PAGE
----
From The Carlat Report by Paul Riordan, MD
Beyond the stress-related conditions, from grief to depression to PTSD, the novel coronavirus can potentially invade neurons, and the immune response to the virus can affect the brain as well. Similar viruses like SARS-CoV-1 and MERS-CoV have been implicated in psychiatric disorders, and the first reports of similar problems with COVID-19 are starting to come in (Troyer EA metal, Brain Behav Immun ;87:34-39).
One group has created a neuropsychiatric staging system:
The virus has penetrated the epithelial cells of the nose and mouth
Decreased smell or taste
The virus has invaded the bloodstream, causing inflammation, hypercoagulation, and possible stroke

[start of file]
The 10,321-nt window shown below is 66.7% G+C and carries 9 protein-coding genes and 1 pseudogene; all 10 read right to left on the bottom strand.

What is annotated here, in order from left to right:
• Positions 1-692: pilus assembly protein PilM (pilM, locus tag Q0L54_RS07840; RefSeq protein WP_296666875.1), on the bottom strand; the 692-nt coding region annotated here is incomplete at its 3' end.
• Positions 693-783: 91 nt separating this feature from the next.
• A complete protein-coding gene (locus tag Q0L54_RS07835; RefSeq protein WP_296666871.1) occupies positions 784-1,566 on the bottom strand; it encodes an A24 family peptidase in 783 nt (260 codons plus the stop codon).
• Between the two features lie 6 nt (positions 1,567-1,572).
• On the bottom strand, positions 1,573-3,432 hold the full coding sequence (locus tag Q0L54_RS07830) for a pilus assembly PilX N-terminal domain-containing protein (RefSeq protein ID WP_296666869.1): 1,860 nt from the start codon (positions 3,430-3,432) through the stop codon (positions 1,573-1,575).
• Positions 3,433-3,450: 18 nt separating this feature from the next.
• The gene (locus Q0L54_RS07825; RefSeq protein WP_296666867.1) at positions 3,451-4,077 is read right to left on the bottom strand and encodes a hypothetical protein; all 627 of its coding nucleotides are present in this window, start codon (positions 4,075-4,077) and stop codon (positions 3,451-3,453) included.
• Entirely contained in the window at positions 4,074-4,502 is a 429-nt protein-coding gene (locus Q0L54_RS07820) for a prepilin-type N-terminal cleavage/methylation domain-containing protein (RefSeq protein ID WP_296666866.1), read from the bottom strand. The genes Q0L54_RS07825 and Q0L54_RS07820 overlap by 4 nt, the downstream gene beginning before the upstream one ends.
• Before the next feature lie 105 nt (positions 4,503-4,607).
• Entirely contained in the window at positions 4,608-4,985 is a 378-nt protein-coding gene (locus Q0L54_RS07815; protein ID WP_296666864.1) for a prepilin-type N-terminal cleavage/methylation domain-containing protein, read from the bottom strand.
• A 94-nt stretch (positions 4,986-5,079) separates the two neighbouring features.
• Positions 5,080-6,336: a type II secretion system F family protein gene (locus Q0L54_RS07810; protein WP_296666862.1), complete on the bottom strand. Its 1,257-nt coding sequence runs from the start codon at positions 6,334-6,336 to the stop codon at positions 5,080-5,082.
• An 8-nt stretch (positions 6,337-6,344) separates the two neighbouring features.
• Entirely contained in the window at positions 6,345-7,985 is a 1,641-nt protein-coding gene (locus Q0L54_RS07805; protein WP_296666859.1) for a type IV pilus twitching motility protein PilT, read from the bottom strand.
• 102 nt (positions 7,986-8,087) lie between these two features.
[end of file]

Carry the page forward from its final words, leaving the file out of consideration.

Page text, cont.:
Fatigue, sensory loss, double vision, paralysis, or ataxia
The virus has crossed the blood-brain barrier into the CNS, where it may cause demyelination or neurodegeneration
Seizure, confusion, delirium, coma, loss of consciousness, or death
Neurologic complications are more common in severe than mild COVID-19 cases (6%-15% vs 1%-2%). Among patients who died from COVID-19, 1 in 5 had evidence of encephalopathy. These complications can appear after recovery from the respiratory syndrome and have even been observed in patients with no respiratory symptoms (Rogers JP et al, Lancet Psych 2020;S2214-0366(20)30203-); Mao L et al, JAMA Neurol 2020;3201127.